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Tamil Nadu - Fine arts - Legends of Tamilnadu - K. B. Sundarambal

K. B. Sundarambal

Kodumadi Balambal Sundarambal (1908-1980) was a renowned stage artist and singer of South India. She was popularly referred to as the "Queen of the Indian stage." She was noted both for her resonant, vibrant voice and for the dignity of her performances. A political activist during the Indian independence movement, K.B. Sundarambal was the first film personality to enter a state legislature in India.

K.B. Sundarambal was born on October 11, 1908 in the town of Kodumudi , on the banks of the Kaveri, about 35 km from the town of Erode in present-day Tamil Nadu. Little is known of Sundarambal's father; her mother, Balambal, barely managed to eke out a living. Indeed, so penurious was the family that Sundarambal, as a child, is said to have made some much-needed money by singing ditties on trains and receiving tips from the passengers.

K.B.Sundarambal

Stage debut

That was Sundarambal's training in music. According to some sources, it was while singing thus on a train that the 10-year-old Sundarambal attracted the attention of Natesa Iyer, an amateur stage actor, producer and talent-scout. According to other sources, it was a police official named Krishnaswamy Iyer, an acquaintance of Balambal, who discovered the talent in Sundarambal and introduced the 10-year-old girl to P. S. Velu Nair, one of the reigning dramatists of that era.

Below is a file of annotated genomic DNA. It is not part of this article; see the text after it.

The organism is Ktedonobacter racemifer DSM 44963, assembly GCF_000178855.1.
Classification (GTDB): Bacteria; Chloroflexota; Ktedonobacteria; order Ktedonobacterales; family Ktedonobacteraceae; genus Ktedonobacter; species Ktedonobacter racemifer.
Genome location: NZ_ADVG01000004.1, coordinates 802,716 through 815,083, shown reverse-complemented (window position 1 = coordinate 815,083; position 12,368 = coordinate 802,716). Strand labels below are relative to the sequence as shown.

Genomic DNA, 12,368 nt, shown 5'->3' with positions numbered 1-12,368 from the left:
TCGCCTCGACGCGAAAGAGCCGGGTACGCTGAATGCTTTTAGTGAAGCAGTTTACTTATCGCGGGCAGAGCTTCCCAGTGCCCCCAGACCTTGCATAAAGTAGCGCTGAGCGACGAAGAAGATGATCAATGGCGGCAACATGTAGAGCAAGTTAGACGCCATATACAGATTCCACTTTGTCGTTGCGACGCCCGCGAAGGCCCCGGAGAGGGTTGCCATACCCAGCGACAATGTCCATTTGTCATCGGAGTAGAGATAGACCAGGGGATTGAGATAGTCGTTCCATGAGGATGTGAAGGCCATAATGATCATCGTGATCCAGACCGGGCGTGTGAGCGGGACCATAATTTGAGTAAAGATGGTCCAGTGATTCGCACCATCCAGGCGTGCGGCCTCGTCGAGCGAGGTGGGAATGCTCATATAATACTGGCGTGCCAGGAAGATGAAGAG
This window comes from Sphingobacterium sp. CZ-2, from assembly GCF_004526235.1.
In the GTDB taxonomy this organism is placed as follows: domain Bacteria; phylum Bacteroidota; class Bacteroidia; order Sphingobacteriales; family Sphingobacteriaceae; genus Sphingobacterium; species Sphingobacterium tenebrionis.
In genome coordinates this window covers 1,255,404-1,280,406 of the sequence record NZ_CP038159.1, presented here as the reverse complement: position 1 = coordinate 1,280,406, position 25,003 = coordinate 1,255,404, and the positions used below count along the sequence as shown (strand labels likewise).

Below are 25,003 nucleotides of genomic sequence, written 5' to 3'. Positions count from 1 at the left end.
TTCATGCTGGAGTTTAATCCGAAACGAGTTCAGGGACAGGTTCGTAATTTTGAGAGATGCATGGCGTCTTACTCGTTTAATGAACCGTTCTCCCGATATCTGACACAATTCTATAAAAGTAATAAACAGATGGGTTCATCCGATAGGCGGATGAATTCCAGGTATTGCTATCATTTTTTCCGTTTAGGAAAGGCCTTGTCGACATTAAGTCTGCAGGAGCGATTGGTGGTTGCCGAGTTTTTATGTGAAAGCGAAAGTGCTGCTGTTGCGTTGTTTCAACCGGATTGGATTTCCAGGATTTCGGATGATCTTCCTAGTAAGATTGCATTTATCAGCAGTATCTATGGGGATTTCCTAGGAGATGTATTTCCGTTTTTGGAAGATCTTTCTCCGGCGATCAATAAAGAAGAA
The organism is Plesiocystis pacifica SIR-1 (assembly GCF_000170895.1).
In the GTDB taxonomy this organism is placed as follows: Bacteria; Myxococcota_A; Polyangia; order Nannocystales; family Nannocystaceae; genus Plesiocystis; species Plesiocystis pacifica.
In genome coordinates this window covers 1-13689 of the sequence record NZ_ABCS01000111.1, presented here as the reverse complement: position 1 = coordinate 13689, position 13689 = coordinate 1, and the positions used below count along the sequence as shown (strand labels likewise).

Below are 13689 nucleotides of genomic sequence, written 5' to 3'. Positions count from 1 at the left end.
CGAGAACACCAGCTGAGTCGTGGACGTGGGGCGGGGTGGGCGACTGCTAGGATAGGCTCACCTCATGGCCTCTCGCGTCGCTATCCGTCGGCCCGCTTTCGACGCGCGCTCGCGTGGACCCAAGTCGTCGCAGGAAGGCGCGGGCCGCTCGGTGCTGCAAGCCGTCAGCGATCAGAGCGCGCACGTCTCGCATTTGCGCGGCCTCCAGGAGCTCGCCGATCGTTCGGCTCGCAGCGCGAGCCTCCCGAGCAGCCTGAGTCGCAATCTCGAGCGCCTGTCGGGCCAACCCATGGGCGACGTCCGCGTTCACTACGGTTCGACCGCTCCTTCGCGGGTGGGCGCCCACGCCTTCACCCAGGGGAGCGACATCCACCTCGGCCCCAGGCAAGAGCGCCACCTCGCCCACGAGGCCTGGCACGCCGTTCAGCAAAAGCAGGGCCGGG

In either case, Sundarambal is believed to have made her debut in 1917, on the Tamil stage, as a member of a travelling theatre troupe. This was the turning point in her life. The talented young girl honed her voice while performing small roles on stage and keeping audiences entertained between acts. Soon enough, she was essaying leading roles on stage. Her early stage plays like "Valli Thirumanam," "Pavalakodi" and "Harishchandra" proved to be great hits. In particular, "Valli Thirumanam", where she co-starred with S.G. Kittappa, was a phenomenal success.

Marriage

While working together in the theatre, Sundarambal and S.G. Kittappa fell in love. They were married in 1927. For the next few years, Sundarambal lived a life that was both personally and professionally satisfying. The couple became cult figures with theatre aficionados. Unfortunately, the phase came to a sudden end with the untimely death of S.G. Kittappa in 1932. Sundarambal left the stage sometime after this happened, preferring to pursue a career as a concert artiste.

 

Indian classical music is categorized under two genres. They are Hindustani and Carnatic. Broadly Hindustani developed in the northern regions of the country
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